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Distributed for University of British Columbia Press

Behind the Walls

Inmates and Correctional Officers on the State of Canadian Prisons

Distributed for University of British Columbia Press

Behind the Walls

Inmates and Correctional Officers on the State of Canadian Prisons

Despite falling crime rates, more rights for inmates, and better training for correctional officers, Canada’s prisons are overflowing, and outbreaks of violence continue to grab headlines. Applying Goffman’s frame theory and drawing on interviews with inmates and correctional officers in provincial and federal prisons, Michael Weinrath offers an unprecedented look at how inmates and officers perceive themselves, their relationships with others, and new developments and ongoing issues in prisons, including boundary violations by officers and the rise of prison gangs. Although progress has been made, prisons continue to be plagued by problems that prevent inmates from forging positive relationships among themselves and with correctional officers.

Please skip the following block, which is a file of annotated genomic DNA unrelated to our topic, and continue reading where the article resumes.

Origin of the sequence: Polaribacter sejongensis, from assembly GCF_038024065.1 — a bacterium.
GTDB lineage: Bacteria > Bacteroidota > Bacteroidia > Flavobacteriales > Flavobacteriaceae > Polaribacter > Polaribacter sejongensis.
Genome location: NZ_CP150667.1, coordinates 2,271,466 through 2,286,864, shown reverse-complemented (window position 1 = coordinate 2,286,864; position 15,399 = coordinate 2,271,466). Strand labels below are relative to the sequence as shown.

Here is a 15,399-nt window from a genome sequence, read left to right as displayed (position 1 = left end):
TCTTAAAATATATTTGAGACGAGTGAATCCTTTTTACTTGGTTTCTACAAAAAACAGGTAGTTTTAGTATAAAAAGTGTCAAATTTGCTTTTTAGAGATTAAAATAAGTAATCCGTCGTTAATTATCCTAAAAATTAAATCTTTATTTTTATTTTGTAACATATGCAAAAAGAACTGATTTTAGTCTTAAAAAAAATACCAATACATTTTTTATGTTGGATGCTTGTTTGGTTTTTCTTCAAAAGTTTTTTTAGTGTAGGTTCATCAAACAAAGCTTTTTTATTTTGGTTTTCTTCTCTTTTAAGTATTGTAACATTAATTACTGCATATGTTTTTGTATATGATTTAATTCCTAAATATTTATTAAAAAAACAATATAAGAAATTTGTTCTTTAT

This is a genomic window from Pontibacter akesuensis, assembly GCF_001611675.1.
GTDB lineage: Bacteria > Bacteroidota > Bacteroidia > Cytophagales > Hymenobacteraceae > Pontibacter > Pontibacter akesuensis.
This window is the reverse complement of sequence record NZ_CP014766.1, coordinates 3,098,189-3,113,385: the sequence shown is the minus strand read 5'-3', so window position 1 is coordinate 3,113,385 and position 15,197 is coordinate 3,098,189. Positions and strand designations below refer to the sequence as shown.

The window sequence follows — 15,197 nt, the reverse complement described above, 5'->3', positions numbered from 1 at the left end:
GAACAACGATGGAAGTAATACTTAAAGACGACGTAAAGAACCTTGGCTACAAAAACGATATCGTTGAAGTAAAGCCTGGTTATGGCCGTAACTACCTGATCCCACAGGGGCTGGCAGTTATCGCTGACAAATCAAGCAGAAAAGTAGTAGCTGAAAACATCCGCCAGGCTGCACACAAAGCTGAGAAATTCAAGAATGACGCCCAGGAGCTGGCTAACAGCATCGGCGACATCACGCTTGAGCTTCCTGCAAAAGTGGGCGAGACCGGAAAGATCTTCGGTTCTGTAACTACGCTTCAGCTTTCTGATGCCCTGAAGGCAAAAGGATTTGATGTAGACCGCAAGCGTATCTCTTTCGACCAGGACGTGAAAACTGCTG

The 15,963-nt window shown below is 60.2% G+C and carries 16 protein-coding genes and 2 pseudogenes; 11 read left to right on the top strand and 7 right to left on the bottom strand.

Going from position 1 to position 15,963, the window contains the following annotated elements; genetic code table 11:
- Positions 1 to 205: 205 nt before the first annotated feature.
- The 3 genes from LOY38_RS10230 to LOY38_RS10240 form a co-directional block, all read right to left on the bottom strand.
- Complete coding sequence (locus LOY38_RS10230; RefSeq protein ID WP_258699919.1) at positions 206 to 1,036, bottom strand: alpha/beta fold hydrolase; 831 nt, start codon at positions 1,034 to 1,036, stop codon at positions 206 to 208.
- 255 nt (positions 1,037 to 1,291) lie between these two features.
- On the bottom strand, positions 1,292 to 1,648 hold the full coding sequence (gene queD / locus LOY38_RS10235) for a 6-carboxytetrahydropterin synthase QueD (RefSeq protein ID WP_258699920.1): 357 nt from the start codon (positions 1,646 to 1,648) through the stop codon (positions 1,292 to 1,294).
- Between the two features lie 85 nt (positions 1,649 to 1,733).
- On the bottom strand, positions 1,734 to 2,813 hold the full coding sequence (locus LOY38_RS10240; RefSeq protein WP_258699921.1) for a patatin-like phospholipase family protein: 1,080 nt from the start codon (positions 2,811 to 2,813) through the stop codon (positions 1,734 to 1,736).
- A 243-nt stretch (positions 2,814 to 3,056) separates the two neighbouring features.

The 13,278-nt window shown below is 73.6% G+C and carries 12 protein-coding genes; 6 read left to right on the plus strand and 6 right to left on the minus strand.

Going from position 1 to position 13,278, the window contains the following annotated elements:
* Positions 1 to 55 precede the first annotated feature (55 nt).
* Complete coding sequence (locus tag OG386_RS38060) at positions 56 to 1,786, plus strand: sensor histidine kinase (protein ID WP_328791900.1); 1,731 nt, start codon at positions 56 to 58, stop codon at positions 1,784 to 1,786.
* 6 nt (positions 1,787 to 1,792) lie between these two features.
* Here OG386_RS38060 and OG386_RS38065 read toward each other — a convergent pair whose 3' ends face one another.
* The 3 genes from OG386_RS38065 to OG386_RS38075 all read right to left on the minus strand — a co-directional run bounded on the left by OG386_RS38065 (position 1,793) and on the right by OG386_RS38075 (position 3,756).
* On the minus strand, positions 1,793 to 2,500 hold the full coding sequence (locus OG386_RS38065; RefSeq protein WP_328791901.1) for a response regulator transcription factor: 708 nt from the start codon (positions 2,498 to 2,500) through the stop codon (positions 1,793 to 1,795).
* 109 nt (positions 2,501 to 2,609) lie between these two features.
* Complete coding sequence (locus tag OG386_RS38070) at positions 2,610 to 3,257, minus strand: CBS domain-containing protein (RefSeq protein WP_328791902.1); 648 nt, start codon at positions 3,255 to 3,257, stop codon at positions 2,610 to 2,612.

328 pages

Law and Society


Table of Contents

Introduction

1 Canadian Prisons and Their Problems

2 The Prisons and the Interviews

3 How Inmates Understand Their Role

4 How Inmates Relate to Others

5 How Corrections Officers Understand Their Role

6 Relations between Inmates and Officers

7 The Effect of Policy, Architecture, and Technology

8 Boundary Violations by Correctional Officers

9 The Effect of Programs

10 The Rise of Prison Gangs

Conclusion

Appendix: Interview Guide

Notes

Glossary: Correctional Terms and Inmate Argot

References; Index

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